The calf named L-121 was spotted with L-Pod near Cox Beach south of Tofino on the west coast of Vancouver Island on June 1.
The sighting was welcome news because L-Pod lost one calf and a three-year-old female in recent years, and L-121 was not spotted the last time the pod was observed off the coast of Oregon by NOAA Fisheries scientists.
Marcie Callewaert, a naturalist with the Victoria Marine Science Association said she spent a couple of hours with the pod on Monday.
"L-121 was present and as energetic as ever," said Callewaert in a statement from the Pacific Whale Watch Association,
Hope for a recovery
After years of population decline, the recent sighting combined with three other calves born to J-Pod this spring, puts the population of wild southern resident orcas at 81.
"We're thrilled of course," said Michael Harris, the executive director of the PWWA — which represents 32 operators in Washington and British Columbia — in the statement.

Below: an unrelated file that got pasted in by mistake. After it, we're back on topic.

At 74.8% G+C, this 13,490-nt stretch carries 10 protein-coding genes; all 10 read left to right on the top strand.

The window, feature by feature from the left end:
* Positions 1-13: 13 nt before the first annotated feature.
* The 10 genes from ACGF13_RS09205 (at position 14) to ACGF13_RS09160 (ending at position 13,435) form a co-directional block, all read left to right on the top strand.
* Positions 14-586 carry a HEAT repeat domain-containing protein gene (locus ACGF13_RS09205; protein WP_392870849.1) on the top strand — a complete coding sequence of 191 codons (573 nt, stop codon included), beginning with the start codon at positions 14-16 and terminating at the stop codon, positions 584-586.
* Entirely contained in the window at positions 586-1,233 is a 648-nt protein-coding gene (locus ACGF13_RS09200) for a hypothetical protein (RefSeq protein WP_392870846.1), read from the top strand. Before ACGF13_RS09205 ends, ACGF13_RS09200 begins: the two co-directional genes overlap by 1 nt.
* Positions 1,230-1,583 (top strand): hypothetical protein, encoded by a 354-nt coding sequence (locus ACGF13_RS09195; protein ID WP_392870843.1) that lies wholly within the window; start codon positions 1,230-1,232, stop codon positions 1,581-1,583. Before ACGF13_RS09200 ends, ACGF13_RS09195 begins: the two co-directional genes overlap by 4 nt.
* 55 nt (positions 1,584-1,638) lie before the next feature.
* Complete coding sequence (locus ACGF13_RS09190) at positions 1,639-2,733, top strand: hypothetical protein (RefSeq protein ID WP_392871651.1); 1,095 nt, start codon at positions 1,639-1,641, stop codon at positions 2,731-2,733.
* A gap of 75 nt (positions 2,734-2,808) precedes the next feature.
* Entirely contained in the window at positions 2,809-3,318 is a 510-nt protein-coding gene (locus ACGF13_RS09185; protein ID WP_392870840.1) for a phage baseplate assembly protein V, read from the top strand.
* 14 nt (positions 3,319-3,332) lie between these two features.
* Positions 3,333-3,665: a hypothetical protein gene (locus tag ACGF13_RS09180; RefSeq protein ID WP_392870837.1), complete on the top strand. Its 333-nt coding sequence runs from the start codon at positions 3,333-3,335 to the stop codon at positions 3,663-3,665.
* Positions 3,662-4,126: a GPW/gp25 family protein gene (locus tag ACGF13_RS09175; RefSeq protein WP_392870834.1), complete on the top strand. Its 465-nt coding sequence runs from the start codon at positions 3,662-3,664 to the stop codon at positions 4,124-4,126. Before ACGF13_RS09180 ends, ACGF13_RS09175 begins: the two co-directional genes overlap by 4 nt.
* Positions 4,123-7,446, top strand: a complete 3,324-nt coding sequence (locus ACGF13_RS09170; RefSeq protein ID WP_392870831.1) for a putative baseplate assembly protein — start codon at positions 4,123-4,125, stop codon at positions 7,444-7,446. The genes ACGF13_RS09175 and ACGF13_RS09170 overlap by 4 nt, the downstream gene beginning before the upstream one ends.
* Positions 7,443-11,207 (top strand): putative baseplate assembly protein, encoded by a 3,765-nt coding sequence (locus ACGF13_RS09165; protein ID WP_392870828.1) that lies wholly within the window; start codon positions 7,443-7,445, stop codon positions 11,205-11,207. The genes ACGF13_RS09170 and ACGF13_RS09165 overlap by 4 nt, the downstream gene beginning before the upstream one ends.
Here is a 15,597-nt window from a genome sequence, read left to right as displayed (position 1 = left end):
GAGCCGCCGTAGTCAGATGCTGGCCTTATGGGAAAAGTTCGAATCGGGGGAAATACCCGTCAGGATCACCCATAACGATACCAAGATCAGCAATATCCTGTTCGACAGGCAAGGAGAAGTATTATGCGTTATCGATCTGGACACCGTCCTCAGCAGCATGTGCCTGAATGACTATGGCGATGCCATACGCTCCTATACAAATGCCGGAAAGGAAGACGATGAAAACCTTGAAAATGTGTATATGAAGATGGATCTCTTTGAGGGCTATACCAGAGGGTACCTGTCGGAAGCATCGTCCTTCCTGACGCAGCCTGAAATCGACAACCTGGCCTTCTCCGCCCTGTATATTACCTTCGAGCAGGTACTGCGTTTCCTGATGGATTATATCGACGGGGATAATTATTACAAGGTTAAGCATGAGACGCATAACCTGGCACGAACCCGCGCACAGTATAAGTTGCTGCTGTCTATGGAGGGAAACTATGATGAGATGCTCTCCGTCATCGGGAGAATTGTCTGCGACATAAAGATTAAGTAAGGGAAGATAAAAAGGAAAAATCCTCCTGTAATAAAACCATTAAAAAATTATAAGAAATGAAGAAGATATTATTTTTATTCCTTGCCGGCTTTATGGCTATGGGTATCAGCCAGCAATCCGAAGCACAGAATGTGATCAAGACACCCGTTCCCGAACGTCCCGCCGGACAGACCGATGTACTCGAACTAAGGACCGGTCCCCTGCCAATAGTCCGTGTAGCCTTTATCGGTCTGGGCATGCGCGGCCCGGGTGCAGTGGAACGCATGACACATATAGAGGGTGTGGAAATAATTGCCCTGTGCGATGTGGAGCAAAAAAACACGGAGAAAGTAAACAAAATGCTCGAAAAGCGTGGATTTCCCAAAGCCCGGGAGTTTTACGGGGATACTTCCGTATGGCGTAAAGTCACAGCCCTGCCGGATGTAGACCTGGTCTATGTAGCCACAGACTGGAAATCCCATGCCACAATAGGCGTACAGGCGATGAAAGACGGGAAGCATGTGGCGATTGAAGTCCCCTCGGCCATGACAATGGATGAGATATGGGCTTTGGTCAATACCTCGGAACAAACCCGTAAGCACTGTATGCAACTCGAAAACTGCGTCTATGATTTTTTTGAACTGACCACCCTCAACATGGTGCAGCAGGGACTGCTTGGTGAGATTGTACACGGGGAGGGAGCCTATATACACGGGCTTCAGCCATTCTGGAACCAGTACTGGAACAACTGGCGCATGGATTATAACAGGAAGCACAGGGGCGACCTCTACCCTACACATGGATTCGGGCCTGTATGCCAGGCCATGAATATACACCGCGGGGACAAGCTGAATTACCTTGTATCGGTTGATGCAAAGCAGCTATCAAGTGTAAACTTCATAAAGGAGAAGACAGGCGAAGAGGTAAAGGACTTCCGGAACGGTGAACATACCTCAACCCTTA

"Many of us had concerns about this little whale, not just because of the problems L-Pod has had in recent years, but generally the odds baby orcas have out there.
"We always remind people that wild killer whales have a 50 per cent mortality rate — half don't make it through their first year. And just in its first few months in life, this baby had a lot of big water to battle."
"I'm one of those who think that the southerns have finally turned the corner. We've got a real chance of bringing these whales back. And hey, maybe — if that baby whale can make it, this population can."